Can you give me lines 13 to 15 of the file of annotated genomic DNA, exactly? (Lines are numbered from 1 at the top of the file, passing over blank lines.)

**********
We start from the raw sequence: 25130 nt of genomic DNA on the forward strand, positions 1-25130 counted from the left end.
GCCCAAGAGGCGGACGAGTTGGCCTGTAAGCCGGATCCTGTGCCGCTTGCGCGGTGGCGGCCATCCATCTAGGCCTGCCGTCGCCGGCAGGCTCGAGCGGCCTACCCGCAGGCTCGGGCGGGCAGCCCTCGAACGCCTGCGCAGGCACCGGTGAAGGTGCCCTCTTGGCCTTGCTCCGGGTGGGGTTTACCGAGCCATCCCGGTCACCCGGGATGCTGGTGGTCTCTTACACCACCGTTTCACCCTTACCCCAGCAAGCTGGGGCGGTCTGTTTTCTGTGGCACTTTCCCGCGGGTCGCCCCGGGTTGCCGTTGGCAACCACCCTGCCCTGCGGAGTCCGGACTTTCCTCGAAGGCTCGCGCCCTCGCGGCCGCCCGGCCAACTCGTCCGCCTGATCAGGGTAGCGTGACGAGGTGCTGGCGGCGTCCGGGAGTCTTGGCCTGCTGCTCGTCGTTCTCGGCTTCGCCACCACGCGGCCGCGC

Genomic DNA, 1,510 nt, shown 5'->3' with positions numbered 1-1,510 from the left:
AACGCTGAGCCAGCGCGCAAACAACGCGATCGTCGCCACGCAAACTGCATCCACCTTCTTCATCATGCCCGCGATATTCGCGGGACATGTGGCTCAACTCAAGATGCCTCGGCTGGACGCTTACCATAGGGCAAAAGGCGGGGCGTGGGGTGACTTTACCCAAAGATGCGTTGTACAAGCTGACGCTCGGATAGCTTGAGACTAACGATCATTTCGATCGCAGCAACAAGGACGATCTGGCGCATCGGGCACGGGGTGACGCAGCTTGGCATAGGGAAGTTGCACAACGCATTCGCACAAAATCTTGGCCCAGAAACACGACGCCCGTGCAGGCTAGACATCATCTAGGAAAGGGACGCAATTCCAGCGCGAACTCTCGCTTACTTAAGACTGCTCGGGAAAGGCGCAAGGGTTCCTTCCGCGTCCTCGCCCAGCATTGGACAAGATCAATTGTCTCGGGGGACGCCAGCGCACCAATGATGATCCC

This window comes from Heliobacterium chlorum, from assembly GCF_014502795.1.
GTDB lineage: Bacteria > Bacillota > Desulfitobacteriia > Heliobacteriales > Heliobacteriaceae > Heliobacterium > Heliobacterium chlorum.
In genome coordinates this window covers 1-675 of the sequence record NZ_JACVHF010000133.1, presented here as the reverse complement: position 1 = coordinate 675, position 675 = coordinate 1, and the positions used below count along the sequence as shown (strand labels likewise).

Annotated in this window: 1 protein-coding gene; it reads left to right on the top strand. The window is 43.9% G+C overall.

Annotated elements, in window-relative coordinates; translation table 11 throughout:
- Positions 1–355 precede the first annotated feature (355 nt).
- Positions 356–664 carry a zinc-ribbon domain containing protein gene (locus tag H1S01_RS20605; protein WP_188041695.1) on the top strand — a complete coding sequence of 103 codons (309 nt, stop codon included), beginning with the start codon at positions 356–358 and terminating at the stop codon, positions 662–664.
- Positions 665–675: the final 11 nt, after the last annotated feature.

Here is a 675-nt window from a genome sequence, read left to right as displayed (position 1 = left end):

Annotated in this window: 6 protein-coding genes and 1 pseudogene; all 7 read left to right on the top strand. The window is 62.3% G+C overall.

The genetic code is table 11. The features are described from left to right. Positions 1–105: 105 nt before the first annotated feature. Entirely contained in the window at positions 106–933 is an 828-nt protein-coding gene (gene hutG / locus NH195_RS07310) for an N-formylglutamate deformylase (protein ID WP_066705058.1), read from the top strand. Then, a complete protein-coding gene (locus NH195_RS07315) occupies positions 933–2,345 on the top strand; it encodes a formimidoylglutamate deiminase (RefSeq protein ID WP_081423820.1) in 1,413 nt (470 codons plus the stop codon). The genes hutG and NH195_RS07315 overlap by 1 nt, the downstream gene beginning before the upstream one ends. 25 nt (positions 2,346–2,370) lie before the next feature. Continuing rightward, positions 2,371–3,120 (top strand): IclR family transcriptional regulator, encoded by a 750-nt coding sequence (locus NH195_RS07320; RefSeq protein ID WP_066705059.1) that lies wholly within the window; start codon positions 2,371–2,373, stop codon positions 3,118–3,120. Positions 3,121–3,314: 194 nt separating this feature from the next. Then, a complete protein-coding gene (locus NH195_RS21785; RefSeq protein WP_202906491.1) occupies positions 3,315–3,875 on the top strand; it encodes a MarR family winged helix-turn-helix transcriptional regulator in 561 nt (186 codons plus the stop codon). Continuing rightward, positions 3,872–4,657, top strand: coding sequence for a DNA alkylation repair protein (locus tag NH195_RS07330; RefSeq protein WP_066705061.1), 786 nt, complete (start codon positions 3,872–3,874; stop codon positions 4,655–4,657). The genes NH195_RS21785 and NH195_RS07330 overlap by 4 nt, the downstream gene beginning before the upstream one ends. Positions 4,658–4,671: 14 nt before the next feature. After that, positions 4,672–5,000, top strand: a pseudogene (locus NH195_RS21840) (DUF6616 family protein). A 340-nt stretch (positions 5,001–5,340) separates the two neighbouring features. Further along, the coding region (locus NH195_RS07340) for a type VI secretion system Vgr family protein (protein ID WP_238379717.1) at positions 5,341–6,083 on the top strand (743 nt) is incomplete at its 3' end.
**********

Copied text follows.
Here is a 675-nt window from a genome sequence, read left to right as displayed (position 1 = left end):

Annotated in this window: 6 protein-coding genes and 1 pseudogene; all 7 read left to right on the top strand. The window is 62.3% G+C overall.

The genetic code is table 11. The features are described from left to right. Positions 1–105: 105 nt before the first annotated feature. Entirely contained in the window at positions 106–933 is an 828-nt protein-coding gene (gene hutG / locus NH195_RS07310) for an N-formylglutamate deformylase (protein ID WP_066705058.1), read from the top strand. Then, a complete protein-coding gene (locus NH195_RS07315) occupies positions 933–2,345 on the top strand; it encodes a formimidoylglutamate deiminase (RefSeq protein ID WP_081423820.1) in 1,413 nt (470 codons plus the stop codon). The genes hutG and NH195_RS07315 overlap by 1 nt, the downstream gene beginning before the upstream one ends. 25 nt (positions 2,346–2,370) lie before the next feature. Continuing rightward, positions 2,371–3,120 (top strand): IclR family transcriptional regulator, encoded by a 750-nt coding sequence (locus NH195_RS07320; RefSeq protein ID WP_066705059.1) that lies wholly within the window; start codon positions 2,371–2,373, stop codon positions 3,118–3,120. Positions 3,121–3,314: 194 nt separating this feature from the next. Then, a complete protein-coding gene (locus NH195_RS21785; RefSeq protein WP_202906491.1) occupies positions 3,315–3,875 on the top strand; it encodes a MarR family winged helix-turn-helix transcriptional regulator in 561 nt (186 codons plus the stop codon). Continuing rightward, positions 3,872–4,657, top strand: coding sequence for a DNA alkylation repair protein (locus tag NH195_RS07330; RefSeq protein WP_066705061.1), 786 nt, complete (start codon positions 3,872–3,874; stop codon positions 4,655–4,657). The genes NH195_RS21785 and NH195_RS07330 overlap by 4 nt, the downstream gene beginning before the upstream one ends. Positions 4,658–4,671: 14 nt before the next feature. After that, positions 4,672–5,000, top strand: a pseudogene (locus NH195_RS21840) (DUF6616 family protein). A 340-nt stretch (positions 5,001–5,340) separates the two neighbouring features. Further along, the coding region (locus NH195_RS07340) for a type VI secretion system Vgr family protein (protein ID WP_238379717.1) at positions 5,341–6,083 on the top strand (743 nt) is incomplete at its 3' end.